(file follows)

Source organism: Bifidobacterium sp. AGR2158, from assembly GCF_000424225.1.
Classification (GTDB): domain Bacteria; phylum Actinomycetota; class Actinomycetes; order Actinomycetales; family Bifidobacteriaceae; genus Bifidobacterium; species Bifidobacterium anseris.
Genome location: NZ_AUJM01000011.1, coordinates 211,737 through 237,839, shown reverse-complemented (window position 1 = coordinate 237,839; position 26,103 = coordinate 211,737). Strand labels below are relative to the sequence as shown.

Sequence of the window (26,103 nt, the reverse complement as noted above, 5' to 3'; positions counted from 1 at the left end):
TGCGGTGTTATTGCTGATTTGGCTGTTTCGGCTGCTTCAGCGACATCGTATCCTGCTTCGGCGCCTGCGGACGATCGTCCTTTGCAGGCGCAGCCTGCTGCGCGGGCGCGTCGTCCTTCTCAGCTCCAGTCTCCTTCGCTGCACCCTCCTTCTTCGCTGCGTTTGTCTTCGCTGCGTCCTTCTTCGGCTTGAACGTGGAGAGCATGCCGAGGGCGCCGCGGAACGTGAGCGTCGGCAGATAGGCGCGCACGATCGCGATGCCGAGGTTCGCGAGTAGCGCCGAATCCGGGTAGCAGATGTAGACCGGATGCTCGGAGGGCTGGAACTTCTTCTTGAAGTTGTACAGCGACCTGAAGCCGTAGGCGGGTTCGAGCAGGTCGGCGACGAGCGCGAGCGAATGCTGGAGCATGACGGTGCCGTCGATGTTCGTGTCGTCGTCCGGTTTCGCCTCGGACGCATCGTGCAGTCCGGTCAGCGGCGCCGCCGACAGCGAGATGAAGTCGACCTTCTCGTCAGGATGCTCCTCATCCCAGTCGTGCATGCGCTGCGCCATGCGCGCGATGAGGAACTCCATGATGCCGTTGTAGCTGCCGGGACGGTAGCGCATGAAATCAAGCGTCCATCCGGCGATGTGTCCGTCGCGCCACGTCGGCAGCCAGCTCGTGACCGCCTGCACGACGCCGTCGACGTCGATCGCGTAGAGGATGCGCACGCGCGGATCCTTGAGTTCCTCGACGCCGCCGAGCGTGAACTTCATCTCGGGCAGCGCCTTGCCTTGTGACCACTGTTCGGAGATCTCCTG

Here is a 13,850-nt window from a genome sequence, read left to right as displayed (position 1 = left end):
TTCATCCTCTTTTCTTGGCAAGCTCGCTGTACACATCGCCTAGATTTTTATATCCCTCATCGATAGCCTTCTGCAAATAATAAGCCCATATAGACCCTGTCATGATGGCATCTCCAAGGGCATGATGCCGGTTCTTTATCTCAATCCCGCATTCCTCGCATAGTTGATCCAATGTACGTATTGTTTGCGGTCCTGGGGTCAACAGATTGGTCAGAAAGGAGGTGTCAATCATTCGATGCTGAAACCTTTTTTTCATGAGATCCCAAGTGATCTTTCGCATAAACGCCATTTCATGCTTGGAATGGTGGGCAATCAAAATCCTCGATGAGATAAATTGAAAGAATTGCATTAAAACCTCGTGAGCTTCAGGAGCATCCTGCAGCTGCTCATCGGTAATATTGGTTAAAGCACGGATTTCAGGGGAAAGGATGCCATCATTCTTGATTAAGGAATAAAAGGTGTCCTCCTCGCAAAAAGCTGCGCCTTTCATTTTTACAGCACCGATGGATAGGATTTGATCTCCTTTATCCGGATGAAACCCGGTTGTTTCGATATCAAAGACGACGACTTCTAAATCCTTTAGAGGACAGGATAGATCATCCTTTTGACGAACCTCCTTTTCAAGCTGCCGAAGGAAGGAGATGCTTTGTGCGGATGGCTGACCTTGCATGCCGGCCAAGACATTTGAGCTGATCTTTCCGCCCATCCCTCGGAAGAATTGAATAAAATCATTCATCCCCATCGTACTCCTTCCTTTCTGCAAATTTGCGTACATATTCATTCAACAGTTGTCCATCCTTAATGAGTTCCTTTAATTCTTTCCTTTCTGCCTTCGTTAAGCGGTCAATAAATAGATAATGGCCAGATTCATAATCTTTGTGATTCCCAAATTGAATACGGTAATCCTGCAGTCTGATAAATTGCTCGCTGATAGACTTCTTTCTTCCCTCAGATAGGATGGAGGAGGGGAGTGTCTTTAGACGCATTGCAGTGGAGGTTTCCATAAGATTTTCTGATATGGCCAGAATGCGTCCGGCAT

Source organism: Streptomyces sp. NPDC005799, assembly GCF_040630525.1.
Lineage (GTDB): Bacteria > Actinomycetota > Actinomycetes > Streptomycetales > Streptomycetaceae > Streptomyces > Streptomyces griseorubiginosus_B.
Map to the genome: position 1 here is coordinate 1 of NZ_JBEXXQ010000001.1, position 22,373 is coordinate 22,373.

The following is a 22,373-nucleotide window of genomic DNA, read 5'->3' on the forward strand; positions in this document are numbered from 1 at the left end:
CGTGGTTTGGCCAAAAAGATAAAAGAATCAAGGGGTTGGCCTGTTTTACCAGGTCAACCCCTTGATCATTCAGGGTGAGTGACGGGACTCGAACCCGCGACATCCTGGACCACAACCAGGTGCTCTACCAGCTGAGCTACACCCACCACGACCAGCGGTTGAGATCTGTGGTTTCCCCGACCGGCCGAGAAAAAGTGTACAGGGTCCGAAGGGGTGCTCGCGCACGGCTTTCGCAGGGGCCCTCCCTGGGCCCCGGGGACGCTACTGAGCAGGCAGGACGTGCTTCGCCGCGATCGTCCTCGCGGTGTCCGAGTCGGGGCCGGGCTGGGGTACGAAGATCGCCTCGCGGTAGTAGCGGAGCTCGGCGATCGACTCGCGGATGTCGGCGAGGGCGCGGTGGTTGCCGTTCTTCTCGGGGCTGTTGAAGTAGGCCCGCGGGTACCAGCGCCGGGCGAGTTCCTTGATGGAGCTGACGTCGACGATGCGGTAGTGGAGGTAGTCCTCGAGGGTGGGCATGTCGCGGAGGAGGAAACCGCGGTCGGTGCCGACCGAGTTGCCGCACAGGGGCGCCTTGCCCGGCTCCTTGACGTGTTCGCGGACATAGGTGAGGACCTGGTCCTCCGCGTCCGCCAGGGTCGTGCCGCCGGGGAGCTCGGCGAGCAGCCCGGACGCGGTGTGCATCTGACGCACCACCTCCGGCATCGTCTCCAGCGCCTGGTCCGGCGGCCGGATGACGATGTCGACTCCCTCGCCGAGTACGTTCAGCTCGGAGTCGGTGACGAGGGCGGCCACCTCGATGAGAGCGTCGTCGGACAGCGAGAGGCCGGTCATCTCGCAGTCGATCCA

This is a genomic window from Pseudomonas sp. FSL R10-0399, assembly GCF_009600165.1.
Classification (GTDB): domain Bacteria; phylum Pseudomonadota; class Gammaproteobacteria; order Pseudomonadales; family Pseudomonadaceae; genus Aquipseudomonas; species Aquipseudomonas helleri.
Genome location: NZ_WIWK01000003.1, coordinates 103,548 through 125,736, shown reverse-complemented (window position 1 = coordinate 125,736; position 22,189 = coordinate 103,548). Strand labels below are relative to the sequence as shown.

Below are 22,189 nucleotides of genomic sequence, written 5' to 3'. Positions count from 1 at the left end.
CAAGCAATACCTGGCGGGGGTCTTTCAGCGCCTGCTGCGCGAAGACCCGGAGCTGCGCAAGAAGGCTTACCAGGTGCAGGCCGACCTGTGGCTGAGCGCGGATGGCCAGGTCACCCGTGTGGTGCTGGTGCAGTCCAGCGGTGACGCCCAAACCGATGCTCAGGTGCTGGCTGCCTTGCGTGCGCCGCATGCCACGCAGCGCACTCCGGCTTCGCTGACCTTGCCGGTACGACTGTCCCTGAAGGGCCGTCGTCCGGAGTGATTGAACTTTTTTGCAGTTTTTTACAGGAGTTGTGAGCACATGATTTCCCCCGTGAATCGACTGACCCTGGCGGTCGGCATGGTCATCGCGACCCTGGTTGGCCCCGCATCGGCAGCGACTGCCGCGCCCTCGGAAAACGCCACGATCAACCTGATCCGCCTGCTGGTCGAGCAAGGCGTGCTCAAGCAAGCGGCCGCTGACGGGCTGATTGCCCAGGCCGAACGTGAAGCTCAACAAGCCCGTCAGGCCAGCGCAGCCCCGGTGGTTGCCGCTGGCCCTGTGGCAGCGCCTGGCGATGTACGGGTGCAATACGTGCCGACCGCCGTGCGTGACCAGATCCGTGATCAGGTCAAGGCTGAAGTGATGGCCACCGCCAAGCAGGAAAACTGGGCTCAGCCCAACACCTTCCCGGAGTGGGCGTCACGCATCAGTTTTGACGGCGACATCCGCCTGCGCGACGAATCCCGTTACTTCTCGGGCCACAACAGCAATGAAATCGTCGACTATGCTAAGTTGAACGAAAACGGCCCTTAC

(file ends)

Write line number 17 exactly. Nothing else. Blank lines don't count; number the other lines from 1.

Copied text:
CAAGCAATACCTGGCGGGGGTCTTTCAGCGCCTGCTGCGCGAAGACCCGGAGCTGCGCAAGAAGGCTTACCAGGTGCAGGCCGACCTGTGGCTGAGCGCGGATGGCCAGGTCACCCGTGTGGTGCTGGTGCAGTCCAGCGGTGACGCCCAAACCGATGCTCAGGTGCTGGCTGCCTTGCGTGCGCCGCATGCCACGCAGCGCACTCCGGCTTCGCTGACCTTGCCGGTACGACTGTCCCTGAAGGGCCGTCGTCCGGAGTGATTGAACTTTTTTGCAGTTTTTTACAGGAGTTGTGAGCACATGATTTCCCCCGTGAATCGACTGACCCTGGCGGTCGGCATGGTCATCGCGACCCTGGTTGGCCCCGCATCGGCAGCGACTGCCGCGCCCTCGGAAAACGCCACGATCAACCTGATCCGCCTGCTGGTCGAGCAAGGCGTGCTCAAGCAAGCGGCCGCTGACGGGCTGATTGCCCAGGCCGAACGTGAAGCTCAACAAGCCCGTCAGGCCAGCGCAGCCCCGGTGGTTGCCGCTGGCCCTGTGGCAGCGCCTGGCGATGTACGGGTGCAATACGTGCCGACCGCCGTGCGTGACCAGATCCGTGATCAGGTCAAGGCTGAAGTGATGGCCACCGCCAAGCAGGAAAACTGGGCTCAGCCCAACACCTTCCCGGAGTGGGCGTCACGCATCAGTTTTGACGGCGACATCCGCCTGCGCGACGAATCCCGTTACTTCTCGGGCCACAACAGCAATGAAATCGTCGACTATGCTAAGTTGAACGAAAACGGCCCTTAC